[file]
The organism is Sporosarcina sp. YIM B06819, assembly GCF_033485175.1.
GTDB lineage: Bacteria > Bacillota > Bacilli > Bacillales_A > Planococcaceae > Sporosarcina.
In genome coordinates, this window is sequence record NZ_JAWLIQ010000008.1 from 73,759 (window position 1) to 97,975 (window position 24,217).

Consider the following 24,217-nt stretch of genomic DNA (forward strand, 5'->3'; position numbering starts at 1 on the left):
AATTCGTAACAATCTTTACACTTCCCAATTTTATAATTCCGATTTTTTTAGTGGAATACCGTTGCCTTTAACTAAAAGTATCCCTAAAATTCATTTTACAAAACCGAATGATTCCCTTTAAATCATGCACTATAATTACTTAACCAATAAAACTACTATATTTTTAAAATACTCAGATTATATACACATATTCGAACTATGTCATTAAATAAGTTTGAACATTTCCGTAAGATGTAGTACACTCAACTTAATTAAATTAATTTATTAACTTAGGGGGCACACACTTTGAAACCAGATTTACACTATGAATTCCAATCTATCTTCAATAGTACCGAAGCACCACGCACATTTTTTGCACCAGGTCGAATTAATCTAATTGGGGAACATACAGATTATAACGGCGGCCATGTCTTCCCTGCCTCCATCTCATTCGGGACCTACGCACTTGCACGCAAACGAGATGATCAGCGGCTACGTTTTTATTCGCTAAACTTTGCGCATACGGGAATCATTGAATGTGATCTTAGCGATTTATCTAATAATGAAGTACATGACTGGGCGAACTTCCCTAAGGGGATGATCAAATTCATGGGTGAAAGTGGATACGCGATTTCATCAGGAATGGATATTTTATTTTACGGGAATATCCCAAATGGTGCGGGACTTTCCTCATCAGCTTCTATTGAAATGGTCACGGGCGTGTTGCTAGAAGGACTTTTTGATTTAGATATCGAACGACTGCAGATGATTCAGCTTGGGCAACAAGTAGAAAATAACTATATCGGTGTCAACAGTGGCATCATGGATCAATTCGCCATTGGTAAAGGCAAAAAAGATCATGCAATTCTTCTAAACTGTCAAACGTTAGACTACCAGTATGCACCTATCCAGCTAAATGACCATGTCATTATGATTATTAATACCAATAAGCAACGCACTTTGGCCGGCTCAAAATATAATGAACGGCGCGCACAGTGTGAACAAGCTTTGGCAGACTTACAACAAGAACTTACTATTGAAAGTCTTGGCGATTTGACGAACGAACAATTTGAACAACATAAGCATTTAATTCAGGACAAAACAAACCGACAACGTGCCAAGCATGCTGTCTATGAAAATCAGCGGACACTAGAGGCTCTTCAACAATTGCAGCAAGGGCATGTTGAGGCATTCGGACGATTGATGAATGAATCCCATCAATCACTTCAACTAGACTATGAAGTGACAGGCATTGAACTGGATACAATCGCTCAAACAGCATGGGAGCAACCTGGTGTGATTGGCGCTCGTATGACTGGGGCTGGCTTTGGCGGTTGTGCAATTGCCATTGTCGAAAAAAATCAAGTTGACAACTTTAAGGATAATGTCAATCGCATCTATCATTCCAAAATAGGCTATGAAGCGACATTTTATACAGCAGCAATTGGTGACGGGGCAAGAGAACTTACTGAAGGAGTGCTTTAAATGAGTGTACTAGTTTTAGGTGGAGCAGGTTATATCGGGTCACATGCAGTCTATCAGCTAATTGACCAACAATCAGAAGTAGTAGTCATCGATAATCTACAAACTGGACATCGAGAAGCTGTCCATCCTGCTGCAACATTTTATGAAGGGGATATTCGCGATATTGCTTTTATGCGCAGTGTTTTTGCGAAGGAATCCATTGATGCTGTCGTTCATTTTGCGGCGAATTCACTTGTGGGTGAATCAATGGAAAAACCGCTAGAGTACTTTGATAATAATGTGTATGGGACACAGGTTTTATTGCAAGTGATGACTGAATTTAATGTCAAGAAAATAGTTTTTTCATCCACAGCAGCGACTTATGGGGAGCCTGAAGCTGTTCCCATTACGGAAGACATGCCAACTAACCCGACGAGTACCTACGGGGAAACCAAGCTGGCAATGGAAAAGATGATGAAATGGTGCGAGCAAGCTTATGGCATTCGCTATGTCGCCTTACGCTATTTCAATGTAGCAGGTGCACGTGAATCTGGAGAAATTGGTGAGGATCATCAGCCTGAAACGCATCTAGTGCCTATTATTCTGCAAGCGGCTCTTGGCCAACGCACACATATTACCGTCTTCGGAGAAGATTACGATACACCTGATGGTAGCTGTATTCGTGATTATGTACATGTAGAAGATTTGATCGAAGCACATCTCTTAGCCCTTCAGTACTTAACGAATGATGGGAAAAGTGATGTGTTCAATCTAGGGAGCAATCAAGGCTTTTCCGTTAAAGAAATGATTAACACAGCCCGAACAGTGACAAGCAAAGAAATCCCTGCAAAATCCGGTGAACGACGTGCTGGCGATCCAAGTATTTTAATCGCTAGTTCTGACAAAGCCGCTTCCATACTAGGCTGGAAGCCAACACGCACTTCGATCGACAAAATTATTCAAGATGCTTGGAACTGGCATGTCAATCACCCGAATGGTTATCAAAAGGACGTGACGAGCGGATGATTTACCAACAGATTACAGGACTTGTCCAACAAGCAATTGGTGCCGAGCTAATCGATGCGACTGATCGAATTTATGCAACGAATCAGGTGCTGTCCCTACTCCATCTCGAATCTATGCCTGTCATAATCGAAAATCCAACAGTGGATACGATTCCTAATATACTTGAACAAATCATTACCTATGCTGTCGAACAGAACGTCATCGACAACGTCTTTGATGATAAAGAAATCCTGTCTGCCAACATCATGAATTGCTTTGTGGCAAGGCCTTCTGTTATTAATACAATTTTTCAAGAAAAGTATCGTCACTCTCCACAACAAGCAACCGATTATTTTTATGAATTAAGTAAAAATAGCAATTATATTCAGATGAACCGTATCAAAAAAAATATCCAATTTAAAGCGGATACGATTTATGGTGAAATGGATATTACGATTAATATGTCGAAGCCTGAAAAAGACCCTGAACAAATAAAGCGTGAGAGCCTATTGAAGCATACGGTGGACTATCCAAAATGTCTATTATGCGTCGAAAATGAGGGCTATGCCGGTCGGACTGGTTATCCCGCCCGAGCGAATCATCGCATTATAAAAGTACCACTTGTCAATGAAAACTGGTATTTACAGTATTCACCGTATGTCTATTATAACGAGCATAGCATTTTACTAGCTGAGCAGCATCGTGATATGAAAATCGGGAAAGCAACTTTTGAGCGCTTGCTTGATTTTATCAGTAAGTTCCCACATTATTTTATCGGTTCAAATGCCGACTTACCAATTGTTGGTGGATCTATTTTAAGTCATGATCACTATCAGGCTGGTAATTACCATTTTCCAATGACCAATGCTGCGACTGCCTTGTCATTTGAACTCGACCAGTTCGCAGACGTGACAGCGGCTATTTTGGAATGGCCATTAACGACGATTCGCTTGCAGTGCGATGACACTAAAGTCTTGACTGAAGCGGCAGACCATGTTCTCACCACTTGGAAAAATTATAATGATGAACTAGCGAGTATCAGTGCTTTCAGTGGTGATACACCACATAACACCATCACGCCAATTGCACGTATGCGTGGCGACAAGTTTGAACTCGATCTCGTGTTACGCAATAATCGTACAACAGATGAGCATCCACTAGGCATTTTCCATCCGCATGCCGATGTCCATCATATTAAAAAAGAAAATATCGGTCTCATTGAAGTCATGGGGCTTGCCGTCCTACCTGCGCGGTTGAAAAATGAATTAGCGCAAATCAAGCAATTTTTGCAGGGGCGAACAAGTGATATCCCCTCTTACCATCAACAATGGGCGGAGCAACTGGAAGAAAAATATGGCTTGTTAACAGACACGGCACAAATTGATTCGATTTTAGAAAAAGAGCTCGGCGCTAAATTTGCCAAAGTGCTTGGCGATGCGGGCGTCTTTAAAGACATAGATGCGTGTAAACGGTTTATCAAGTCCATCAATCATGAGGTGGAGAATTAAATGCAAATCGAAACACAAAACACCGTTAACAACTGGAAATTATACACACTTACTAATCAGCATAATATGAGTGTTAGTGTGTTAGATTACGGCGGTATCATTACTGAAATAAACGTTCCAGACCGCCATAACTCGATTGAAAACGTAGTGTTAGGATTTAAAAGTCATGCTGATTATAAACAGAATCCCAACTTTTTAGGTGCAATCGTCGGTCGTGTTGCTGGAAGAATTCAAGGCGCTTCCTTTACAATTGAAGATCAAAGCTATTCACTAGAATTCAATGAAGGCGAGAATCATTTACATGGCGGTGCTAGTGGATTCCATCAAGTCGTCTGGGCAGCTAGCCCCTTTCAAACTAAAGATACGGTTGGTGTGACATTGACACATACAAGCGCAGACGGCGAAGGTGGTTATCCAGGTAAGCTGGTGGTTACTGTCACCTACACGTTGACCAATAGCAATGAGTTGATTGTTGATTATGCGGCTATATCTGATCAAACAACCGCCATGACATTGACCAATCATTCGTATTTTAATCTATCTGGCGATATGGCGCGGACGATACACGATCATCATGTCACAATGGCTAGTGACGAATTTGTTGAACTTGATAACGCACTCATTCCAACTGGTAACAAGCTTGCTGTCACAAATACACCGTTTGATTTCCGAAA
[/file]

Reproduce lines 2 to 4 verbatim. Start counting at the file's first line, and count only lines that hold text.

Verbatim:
GTDB lineage: Bacteria > Bacillota > Bacilli > Bacillales_A > Planococcaceae > Sporosarcina.
In genome coordinates, this window is sequence record NZ_JAWLIQ010000008.1 from 73,759 (window position 1) to 97,975 (window position 24,217).

Consider the following 24,217-nt stretch of genomic DNA (forward strand, 5'->3'; position numbering starts at 1 on the left):